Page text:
Earlier this month the U.S. Supreme Court unanimously held, in Kokesh v. SEC1, that disgorgement in Securities and Exchange Commission (SEC) enforcement proceedings operates as a "penalty" within the meaning of 28
U.S.C. § 2462, the general five-year statute of limitations for federal government
actions seeking a "civil fine, penalty, or forfeiture, pecuniary or otherwise." The
Court's opinion, authored by Justice Sotomayor, stated that a government sanction
will be considered a penalty for purposes of the statute if it redresses a violation of
a public law, is designed to deter similar misconduct by others, and is not imposed
for the purpose of compensating victims. The high court concluded that SEC
disgorgement, as it has been applied by the agency and the courts, easily meets
that test. In holding that disgorgement operates as a penalty, the Court rejected
the longstanding contrary opinions of the SEC and many lower courts (including
the views of the district and circuit court below) that disgorgement constituted
"equitable" or "remedial" relief, not a penalty.
The decision represents the second time in recent years that the SEC's legal
position on an important statute of limitations issue has been flatly rejected by the
Supreme Court. In 2013 the high court unanimously held, in Gabe/Ii v. SEC,
government claim based on fraud accrues, and thus the five-year limitations period
in § 2462 begins, when a defendant's allegedly fraudulent conduct occurs - not, as
the SEC had argued, when the government discovered (or reasonably should have
discovered) the conduct.
As discussed below, the
decision will have significant impact on the
government, practitioners and the courts, for several reasons. First, it will increase
pressure on the SEC and other agencies to bring cases within five years of the
alleged misconduct, though that pressure will likely lead to an increase in requests
for tolling agreements. Second, in combination with Gabe/Ii, it underscores the
Court's view that statutory limitations periods are critical safeguards against
government overreach and likely presages further time
bar rulings by courts in favor of defendants in
Third, the broad definition of
penalty articulated in Kokesh should foreclose any
argument that re-crafting disgorgement to be purely
"compensatory" or "remedial" would bring the remedy
outside the purview of§ 2462. Finally, the Kokesh
penalty analysis will undoubtedly be applied to non
monetary remedies: in addition to confirming the
consensus of lower courts that suspensions and bars
operate as penalties in most cases, it should bolster the
argument that injunctions also operate as penalties.
PRESSURE TO BRING CASES WITHIN
The Kokesh decision, even more so than Gabe/Ii, will put
pressure on the SEC and other agencies to open
investigations promptly, conduct them swiftly, and bring
cases within five years of the alleged misconduct.
Gabe/Ii created some time pressure because, with the
elimination of the "discovery rule," agencies could no
longer argue that the limitations period did not begin to
run until the staff could have reasonably discovered a
fraud. But Kokesh has a broader impact, as for decades
the government, and indeed many members of the
defense bar, believed that there was no limitations
period applicable to agency claims for disgorgement.
Thus the SEC, for example, has historically operated on
the assumption that even if money penalties were
unavailable because an enforcement action could not be
commenced within five years, the agency could pursue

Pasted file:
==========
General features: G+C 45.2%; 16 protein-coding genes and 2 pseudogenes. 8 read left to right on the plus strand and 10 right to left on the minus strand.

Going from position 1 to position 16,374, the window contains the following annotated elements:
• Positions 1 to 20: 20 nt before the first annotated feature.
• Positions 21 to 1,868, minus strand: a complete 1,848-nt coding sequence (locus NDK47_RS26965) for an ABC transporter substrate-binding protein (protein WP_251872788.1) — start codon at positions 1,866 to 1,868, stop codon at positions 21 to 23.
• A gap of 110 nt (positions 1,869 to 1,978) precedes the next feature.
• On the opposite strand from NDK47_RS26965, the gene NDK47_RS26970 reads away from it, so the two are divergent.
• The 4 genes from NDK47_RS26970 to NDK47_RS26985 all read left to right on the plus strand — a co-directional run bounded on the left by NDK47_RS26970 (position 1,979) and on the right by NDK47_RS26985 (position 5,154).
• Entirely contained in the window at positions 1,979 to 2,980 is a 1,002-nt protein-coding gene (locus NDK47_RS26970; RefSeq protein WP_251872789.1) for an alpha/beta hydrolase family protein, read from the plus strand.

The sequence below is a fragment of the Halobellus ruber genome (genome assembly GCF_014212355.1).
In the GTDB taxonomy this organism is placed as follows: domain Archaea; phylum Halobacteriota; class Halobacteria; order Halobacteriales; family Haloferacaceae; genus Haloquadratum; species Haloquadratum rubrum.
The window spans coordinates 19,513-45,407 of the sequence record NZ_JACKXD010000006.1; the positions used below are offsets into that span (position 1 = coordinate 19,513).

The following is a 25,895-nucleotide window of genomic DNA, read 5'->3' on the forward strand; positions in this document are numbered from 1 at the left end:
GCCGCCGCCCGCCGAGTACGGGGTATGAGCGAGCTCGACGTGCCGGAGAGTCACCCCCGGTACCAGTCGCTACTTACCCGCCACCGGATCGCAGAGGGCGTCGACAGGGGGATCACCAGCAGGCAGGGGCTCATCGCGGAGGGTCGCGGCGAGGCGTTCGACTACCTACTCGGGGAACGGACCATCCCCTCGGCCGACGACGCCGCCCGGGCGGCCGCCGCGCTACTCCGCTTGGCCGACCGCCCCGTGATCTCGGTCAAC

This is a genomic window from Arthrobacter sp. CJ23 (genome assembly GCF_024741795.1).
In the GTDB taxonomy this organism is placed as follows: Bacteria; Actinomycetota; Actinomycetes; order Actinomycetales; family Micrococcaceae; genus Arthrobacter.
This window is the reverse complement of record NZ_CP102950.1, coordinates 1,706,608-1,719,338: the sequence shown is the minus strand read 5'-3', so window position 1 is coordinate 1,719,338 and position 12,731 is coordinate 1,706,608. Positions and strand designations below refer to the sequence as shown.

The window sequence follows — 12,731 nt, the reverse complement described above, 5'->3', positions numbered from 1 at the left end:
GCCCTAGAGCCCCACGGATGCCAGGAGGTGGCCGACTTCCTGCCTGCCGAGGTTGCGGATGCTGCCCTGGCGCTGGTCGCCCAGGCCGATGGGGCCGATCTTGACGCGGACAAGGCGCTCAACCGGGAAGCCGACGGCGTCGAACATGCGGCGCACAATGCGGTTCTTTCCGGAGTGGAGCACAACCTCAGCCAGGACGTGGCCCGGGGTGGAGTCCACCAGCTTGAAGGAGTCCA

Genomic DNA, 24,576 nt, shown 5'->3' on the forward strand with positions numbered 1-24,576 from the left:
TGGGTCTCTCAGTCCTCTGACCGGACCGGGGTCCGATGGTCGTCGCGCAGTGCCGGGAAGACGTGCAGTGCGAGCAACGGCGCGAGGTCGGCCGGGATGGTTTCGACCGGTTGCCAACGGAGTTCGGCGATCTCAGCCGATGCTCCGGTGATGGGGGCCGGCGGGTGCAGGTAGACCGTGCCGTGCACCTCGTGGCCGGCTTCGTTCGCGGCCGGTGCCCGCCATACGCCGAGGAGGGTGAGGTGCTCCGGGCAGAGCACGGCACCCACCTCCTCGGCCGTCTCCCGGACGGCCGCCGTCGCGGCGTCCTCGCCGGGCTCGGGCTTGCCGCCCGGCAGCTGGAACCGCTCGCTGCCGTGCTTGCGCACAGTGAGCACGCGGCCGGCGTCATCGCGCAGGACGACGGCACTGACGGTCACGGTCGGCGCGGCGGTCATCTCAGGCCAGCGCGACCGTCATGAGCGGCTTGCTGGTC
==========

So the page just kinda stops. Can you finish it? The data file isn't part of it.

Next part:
claims for disgorgement of illegal profits - often a very
significant amount of money - at any point in time. Now
that disgorgement is on the same footing as traditional
money penalties, the SEC will need to bring cases within
five years if it wants the ability to get a monetary
recovery - unless potential defendants agree to toll the
statute of limitations.
Thus another likely impact of Kokesh is that the SEC will
ask for tolling agreements more frequently and sooner.
And the agency's ever-present resource constraints will
only increase the incentive to seek tolling agreements to
gain more time to investigate. On the other hand, an
over-reliance on tolling agreements can fairly be viewed
as undermining the important policies underlying
limitations periods (discussed in the next section) that
were forcefully articulated in Kokesh and Gabe/Ii, and
the agency might want to avoid such criticism. It is
worth noting in that regard that the Court in Gabe/Ii, in
discussing reasons why a discovery rule should not be
implied in statutes of limitations applicable to the
government, remarked that a "central mission" of the
SEC is to investigate potential securities law violations
and that the agency has "many legal tools," including
subpoena power, to do so.
Also, the SEC's current
internal policy requiring staff lawyers to get approval
from the Director of the Division of Enforcement before
asking targets to toll the statute of limitations should
provide an institutional check on excessive use of tolling
On balance, while the SEC will undoubtedly try to avoid
the perception that it is shirking its investigatory
responsibilities, it seems likely that Kokesh will lead to an
uptick in tolling requests.
THE IMPORTANCE OF TIME LIMITS ON
Like Gabe/Ii, the Kokesh decision demonstrates that all
members of the Court view statutes of limitations as
critical safeguards against government overreach. The
Court in Kokesh began its analysis with a summary of the
policies, also articulated in Gabe/Ii, underlying
limitations periods applicable to the government:
"Statutes of limitations 'se[t] a fixed date when exposure
to the specified Government enforcement efforts en[d].
Such limits are 'vital to the welfare of society' and rest on
the principle that 'even wrongdoers are entitled to
assume that their sins may be forgotten."'
the Gabe/Ii Court remarked on '"the basic policies of all
limitations provisions: repose, elimination of stale
claims, and certainty about a plaintiff's opportunity for
recovery and a defendant's potential liabilities."'
decision also noted that statutes of limitations are
intended to '"promote justice by preventing surprises
through the revival of claims that have been allowed to
slumber until evidence has been lost, memories have
faded, and witnesses have disappeared."'
principles plainly apply to government enforcement in
both the civil and criminal arenas.
The Court recognizes that, although the government has
a legitimate desire to right wrongs, impose punishment,
and deter others from similar misconduct, potential